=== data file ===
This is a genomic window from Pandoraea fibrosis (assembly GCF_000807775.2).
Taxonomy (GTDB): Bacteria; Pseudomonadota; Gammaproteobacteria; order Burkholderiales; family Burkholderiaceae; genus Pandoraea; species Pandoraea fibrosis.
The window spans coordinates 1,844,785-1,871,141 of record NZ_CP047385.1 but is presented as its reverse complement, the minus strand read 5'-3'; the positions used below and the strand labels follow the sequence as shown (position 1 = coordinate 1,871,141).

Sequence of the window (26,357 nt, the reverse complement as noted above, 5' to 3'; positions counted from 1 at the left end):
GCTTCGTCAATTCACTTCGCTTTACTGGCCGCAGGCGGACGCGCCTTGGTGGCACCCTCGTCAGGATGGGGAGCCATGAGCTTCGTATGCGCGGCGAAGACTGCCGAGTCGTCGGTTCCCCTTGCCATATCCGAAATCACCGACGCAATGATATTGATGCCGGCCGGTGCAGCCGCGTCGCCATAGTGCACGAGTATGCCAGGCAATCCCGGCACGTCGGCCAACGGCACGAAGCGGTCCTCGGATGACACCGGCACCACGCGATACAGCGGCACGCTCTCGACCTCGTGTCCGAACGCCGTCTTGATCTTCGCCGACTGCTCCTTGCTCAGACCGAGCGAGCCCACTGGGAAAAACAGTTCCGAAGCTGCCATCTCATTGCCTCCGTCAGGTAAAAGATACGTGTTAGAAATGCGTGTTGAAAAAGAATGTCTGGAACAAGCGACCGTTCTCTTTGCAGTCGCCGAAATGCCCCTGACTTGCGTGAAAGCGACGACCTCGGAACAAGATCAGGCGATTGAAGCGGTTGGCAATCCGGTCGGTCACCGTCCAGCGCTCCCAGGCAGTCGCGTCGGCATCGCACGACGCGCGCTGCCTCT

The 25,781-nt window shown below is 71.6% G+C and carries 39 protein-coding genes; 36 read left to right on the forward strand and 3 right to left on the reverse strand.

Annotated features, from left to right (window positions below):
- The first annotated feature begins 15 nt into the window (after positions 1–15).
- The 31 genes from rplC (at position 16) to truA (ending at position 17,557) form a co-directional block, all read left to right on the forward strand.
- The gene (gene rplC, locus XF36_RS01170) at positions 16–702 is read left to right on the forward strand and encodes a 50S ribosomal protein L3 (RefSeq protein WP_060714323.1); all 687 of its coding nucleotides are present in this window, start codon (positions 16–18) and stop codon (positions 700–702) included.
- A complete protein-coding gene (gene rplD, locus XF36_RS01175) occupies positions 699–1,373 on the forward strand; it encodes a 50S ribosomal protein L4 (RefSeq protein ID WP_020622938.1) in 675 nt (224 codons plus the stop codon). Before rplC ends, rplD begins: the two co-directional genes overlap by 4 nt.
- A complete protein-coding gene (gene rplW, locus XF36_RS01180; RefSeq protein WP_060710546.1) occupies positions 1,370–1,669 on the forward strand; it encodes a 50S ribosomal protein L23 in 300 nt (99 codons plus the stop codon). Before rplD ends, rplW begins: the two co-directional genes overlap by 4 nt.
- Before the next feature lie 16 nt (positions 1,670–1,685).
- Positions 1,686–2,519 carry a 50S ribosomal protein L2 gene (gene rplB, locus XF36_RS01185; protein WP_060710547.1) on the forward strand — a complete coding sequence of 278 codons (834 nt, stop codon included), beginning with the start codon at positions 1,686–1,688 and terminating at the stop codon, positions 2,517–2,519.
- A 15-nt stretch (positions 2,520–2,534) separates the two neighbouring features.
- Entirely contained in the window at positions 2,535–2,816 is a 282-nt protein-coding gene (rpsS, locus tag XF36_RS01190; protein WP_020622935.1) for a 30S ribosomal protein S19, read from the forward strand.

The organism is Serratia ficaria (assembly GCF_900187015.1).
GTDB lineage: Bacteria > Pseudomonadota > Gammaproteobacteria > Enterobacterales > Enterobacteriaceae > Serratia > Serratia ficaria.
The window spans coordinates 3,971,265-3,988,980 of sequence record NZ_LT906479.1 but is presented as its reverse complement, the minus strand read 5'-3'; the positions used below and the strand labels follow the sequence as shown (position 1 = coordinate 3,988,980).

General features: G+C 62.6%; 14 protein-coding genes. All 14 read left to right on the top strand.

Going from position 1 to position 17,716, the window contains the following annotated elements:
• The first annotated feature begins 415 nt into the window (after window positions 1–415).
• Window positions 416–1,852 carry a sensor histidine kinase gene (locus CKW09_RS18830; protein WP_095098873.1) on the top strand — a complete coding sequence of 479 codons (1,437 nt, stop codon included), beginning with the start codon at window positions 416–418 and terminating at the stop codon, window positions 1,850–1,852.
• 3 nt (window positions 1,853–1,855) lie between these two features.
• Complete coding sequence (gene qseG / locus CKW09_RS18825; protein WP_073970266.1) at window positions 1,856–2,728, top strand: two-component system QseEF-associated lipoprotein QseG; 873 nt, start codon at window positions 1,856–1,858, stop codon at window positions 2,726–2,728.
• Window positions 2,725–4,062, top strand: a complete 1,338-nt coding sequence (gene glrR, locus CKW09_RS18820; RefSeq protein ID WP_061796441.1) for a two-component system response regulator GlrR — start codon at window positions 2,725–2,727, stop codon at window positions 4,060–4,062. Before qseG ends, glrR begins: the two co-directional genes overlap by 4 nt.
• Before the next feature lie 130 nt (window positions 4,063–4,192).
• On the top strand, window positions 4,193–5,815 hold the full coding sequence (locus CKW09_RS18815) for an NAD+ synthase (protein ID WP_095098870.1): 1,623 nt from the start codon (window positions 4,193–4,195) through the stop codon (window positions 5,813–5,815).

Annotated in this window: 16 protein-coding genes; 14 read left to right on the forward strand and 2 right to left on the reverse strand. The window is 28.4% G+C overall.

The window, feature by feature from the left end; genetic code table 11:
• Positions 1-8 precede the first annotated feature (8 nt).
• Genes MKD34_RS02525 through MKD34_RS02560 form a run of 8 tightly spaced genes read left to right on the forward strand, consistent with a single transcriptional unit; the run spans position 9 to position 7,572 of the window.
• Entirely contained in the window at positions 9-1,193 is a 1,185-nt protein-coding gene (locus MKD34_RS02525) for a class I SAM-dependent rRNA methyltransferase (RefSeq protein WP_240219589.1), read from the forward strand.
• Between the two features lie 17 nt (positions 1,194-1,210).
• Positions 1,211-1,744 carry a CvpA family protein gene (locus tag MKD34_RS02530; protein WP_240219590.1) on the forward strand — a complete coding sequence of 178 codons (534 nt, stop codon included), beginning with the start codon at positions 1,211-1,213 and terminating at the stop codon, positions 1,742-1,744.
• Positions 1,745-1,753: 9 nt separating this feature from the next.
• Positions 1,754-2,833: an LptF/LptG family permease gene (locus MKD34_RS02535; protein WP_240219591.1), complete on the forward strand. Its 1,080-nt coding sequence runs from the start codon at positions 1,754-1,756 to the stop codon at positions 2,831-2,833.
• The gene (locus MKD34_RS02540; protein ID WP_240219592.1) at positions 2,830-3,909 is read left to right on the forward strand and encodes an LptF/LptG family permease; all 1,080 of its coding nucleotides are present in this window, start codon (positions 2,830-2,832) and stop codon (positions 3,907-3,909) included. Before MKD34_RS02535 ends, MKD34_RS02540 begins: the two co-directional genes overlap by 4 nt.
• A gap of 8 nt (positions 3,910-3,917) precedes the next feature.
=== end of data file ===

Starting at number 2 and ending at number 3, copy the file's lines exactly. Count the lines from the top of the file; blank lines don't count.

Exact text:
Taxonomy (GTDB): Bacteria; Pseudomonadota; Gammaproteobacteria; order Burkholderiales; family Burkholderiaceae; genus Pandoraea; species Pandoraea fibrosis.
The window spans coordinates 1,844,785-1,871,141 of record NZ_CP047385.1 but is presented as its reverse complement, the minus strand read 5'-3'; the positions used below and the strand labels follow the sequence as shown (position 1 = coordinate 1,871,141).